Every age recasts God (and the Devil) in its own image, and how we think about that god/devil violinist and composer Nicolò Paganini today can perhaps best be discerned from the latest recording of his heavenly/diabolical 24 Caprices Op. 1, which have delighted/tortured generations of violinists in equal measure.
I think of the various recordings I’ve heard over the years, and how different they all are, not just in terms of musical personality and technique but in the way they capture the musical Zeitgeist. Ruggiero Ricci, Michael Rabin (still among the greatest!), Itzhak Perlman… James Ehnes (his second recording)… Schlomo Mintz et al.
This year, Ning Feng, and now Alina Ibragimova, who both exude personality while for the most part eschewing showmanship (though there is always room for occasional flashes of arch theatricality). This is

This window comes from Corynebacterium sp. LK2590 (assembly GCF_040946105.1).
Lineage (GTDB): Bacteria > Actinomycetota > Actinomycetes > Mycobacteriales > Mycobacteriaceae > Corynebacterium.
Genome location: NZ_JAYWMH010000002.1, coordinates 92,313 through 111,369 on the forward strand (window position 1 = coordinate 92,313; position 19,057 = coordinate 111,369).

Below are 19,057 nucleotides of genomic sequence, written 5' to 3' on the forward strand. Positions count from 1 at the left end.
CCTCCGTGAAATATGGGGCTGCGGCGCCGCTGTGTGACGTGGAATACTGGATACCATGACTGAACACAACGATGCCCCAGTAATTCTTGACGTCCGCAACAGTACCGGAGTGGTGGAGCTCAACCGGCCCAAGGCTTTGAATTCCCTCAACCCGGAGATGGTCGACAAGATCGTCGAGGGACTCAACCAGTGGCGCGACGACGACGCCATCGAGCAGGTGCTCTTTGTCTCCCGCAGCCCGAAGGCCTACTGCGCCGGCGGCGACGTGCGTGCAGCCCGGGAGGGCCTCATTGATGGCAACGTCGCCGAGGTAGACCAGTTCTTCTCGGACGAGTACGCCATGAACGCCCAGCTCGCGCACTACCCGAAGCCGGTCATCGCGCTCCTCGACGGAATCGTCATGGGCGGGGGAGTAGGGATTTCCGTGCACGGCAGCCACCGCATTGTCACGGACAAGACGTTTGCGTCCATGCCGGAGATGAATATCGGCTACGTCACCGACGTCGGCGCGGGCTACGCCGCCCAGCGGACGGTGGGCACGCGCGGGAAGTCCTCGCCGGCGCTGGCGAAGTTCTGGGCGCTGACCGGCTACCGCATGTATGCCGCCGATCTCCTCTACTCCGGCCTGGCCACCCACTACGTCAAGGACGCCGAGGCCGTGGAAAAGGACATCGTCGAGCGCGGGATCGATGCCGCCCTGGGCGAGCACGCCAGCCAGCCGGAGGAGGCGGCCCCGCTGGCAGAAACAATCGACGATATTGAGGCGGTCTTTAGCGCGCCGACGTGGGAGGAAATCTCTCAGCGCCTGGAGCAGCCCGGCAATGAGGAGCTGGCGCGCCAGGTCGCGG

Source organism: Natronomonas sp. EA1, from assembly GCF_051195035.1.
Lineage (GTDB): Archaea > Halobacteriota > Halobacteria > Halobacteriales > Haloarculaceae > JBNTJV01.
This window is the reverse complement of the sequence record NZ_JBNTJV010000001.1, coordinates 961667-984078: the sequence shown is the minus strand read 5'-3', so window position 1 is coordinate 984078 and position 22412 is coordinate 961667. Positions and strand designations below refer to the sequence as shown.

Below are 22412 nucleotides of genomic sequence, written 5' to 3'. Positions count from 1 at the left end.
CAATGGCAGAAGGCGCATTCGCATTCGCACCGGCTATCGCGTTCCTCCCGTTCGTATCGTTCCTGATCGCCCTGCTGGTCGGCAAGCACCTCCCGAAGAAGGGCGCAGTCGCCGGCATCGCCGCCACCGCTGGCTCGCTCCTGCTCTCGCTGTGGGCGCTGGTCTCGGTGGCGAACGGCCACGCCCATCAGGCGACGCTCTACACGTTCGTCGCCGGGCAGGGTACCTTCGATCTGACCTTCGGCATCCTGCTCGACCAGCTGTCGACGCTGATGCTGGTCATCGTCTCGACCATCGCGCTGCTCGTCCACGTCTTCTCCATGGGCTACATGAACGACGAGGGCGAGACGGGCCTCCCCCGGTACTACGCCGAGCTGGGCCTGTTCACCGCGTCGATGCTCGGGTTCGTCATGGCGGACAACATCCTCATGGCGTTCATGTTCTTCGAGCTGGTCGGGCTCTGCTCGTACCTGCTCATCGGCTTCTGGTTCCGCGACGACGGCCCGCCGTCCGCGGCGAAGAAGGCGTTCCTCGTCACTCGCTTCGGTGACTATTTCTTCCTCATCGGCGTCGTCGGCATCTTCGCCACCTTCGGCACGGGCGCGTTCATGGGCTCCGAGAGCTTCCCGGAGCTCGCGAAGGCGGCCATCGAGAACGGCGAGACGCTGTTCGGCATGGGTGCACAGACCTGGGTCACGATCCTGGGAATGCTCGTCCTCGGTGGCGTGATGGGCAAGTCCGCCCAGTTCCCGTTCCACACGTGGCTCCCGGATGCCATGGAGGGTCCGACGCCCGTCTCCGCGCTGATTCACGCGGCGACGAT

sprezzatura, the hallmark of every true artist. Another way to describe it is neo-romanticism washed in the waters of decades of historical performance practice.
In recording terms, Ibragimova arrives at Paganini’s Caprices via Bach’s Sonatas and Partitas and Ysaÿe’s Sonatas and finds them flamboyant,...